committed no crimes'
Ex-Qwest exec was never asked to make plea deal, lawyer says
By Jeff Smith
Rocky Mountain News
Tuesday, December 6, 2005
The attorney of former Qwest President Afshin Mohebbi said
Monday that federal prosecutors never tried to get his
client to accept a plea bargain. "He was never asked to
plead guilty to a criminal charge," New York attorney Paul
Grand said. "And he would not have because he committed no
Jeff Dorschner, spokesman for the U.S. Attorney's Office in
Colorado, declined to comment.
Mohebbi, who has been granted immunity in the case, former
Chief Financial Officer Robin Szeliga and Qwest's former
chief legal counsel Drake Tempest are emerging as possible
key witnesses against former CEO Joe Nacchio should the
latter be indicted for insider trading.
Reuters reported late Friday that Mohebbi and Tempest
recently testified in front of a federal grand jury, but
Grand declined to comment on the report. Tempest's attorney
didn't return a phone call Monday.
Many experts thought Mohebbi, who faces civil fraud charges,
would be in the clear criminally because he didn't benefit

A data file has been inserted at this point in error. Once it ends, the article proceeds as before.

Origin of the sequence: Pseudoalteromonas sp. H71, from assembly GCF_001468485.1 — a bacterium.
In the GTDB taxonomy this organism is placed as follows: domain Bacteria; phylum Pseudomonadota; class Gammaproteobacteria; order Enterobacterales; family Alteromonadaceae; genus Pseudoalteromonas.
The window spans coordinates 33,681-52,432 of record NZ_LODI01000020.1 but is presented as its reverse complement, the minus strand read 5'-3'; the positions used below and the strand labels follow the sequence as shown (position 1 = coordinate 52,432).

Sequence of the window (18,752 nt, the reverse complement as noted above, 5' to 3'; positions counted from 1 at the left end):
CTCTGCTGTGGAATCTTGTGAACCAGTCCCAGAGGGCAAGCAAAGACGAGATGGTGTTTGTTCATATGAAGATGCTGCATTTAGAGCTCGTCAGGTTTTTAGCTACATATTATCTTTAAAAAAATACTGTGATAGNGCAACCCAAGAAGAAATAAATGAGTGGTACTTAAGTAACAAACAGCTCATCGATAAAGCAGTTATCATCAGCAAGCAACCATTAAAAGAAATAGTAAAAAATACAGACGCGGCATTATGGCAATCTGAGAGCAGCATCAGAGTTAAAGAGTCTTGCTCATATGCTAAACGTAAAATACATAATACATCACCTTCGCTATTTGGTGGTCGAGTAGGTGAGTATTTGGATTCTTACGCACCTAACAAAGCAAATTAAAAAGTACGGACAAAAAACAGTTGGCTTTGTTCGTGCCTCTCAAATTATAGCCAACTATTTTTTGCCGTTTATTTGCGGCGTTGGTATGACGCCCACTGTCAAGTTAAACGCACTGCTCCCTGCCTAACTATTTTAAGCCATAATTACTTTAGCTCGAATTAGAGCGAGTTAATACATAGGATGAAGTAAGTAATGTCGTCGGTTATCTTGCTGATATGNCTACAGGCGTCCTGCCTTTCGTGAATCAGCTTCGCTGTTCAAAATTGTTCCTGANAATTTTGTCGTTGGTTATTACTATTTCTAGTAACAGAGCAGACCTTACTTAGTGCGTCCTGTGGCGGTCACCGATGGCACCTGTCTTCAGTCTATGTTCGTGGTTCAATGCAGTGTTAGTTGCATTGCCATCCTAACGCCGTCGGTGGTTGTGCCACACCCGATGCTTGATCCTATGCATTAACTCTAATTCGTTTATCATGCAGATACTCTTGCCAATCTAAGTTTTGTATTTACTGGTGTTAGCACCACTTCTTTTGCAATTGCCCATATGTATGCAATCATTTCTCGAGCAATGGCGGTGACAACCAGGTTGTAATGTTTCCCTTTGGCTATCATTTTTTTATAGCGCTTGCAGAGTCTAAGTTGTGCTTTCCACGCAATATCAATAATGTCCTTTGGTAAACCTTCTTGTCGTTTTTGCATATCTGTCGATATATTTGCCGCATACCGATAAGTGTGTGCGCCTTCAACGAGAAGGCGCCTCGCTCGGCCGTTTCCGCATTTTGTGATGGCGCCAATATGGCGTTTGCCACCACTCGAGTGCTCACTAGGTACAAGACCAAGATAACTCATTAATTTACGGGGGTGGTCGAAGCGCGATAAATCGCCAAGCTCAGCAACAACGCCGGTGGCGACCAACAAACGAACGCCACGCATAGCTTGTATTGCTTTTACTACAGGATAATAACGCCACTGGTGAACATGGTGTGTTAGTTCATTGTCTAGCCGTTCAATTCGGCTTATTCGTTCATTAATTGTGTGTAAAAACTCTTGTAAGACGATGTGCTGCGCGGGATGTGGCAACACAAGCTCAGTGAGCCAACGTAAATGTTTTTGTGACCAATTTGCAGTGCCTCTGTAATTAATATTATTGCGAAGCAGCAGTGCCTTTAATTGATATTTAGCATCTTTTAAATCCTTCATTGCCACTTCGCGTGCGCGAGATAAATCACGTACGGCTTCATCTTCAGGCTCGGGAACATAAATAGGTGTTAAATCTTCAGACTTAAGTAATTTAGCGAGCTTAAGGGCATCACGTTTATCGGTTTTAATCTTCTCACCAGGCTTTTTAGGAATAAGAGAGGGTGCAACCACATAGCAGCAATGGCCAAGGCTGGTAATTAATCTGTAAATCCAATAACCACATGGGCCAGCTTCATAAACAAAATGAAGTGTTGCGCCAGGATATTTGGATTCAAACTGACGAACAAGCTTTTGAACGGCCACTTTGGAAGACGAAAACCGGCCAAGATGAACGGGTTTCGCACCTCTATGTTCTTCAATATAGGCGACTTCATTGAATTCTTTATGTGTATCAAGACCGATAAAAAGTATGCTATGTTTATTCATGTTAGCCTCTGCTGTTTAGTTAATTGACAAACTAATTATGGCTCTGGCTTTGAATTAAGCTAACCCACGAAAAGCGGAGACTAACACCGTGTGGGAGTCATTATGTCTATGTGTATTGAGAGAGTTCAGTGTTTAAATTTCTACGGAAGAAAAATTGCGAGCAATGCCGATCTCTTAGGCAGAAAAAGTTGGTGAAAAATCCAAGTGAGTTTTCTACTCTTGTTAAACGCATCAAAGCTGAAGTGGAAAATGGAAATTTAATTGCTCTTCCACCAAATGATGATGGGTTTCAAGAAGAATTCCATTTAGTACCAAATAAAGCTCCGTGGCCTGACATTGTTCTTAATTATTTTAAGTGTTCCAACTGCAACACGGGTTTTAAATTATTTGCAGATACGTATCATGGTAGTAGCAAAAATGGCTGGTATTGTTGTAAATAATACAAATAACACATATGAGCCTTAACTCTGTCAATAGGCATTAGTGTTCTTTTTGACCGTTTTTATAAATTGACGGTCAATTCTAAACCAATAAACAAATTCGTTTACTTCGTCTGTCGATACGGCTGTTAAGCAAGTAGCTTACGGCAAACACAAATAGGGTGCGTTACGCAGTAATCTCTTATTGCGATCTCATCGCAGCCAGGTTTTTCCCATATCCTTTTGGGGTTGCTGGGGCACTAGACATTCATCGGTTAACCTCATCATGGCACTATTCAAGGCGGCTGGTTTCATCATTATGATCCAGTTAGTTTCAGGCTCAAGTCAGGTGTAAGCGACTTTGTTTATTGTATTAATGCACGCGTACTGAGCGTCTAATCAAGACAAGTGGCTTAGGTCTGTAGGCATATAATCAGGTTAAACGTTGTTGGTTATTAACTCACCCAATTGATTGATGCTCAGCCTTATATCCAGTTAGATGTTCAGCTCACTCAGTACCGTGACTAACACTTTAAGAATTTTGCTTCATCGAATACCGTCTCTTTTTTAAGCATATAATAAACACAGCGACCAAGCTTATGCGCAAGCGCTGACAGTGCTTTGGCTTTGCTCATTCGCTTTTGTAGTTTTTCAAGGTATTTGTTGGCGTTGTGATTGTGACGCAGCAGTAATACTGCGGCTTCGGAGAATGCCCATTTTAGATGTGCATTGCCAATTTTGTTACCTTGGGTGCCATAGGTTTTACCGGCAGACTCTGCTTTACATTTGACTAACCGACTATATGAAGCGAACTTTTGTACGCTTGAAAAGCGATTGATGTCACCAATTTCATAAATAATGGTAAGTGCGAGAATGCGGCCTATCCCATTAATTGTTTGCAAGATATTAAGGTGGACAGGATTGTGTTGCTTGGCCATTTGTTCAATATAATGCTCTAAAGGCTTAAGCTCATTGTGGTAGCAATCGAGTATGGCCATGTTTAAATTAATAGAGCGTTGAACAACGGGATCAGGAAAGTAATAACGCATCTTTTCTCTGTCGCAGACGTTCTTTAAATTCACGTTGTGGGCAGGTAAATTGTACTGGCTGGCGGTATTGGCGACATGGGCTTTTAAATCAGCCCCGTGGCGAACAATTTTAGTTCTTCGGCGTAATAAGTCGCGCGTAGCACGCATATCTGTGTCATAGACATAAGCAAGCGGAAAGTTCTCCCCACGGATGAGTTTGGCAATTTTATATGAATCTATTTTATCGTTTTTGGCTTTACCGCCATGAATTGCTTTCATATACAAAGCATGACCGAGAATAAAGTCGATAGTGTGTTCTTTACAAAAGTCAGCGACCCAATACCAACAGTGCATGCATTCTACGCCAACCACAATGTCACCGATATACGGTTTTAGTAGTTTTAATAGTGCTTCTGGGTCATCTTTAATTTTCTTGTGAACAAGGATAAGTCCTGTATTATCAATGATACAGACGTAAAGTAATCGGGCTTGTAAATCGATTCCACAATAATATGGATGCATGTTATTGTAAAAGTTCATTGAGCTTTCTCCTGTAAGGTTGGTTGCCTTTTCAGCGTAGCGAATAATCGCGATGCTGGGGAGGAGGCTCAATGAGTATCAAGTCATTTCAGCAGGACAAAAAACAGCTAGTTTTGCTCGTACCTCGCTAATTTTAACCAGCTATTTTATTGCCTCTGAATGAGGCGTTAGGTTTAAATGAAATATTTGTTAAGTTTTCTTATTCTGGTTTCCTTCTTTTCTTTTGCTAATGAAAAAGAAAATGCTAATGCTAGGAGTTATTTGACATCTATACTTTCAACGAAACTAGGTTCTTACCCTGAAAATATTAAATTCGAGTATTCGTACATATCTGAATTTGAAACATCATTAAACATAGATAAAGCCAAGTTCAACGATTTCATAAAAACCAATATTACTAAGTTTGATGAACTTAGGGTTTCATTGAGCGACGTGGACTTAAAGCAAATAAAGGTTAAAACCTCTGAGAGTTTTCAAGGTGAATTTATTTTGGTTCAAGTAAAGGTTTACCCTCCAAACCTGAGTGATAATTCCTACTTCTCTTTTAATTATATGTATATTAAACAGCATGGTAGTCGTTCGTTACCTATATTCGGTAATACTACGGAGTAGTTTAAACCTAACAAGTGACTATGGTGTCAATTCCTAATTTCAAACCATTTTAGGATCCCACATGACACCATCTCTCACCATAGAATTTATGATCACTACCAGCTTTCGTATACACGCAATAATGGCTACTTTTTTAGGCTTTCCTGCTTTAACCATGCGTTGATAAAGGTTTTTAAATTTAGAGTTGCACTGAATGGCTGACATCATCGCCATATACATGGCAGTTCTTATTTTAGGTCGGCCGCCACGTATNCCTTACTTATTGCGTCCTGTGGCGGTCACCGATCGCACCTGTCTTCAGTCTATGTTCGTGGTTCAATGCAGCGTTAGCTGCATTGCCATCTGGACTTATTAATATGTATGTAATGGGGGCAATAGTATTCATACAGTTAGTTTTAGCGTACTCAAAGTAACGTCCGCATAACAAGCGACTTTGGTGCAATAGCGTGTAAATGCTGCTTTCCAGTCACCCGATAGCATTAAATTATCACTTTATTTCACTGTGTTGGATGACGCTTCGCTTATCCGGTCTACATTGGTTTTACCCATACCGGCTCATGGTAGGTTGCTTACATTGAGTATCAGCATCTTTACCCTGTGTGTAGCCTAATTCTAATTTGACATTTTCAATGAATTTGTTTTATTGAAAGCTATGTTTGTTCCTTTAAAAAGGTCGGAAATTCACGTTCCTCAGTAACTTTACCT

from stock sales.
Federal prosecutors appeared poised to seek an indictment
against Nacchio on insider trading charges three weeks ago,
according to several sources familiar with the
investigation. But, with the grand jury meeting at least
one more time this month, an indictment still could come
before year's end.
There could be a number of reasons for a delay, from
prosecutors wanting to wrap up loose ends and finalize
agreements with key witnesses, to grand jurors being absent
or having questions, to prosecutors evaluating defense
The Wall Street Journal
reported recently that Nacchio's legal team was pursuing a
national-security defense strategy that could pose evidence
issues for the prosecution and judge.
The timing of a possible Nacchio indictment has been linked
to the fact that the U.S. Attorney's Office in Colorado has
been granted only until year-end a freeze on civil fraud
proceedings against Nacchio. But a hearing on that deadline
tentatively isn't scheduled to take place until
mid-January. Five-year statute of limitation risks don't
appear to be an issue until next spring.
Federal prosecutors are thought to be focusing on when
Nacchio sold nearly $50 million of Qwest stock in a
three-week period after Qwest's first-quarter earnings were
announced on April 24, 2001.
Szeliga, who already has pleaded guilty to insider trading,
said in her plea agreement that other senior executives knew
by that date that Qwest was beefing up its numbers through
questionable and undisclosed one-time deals.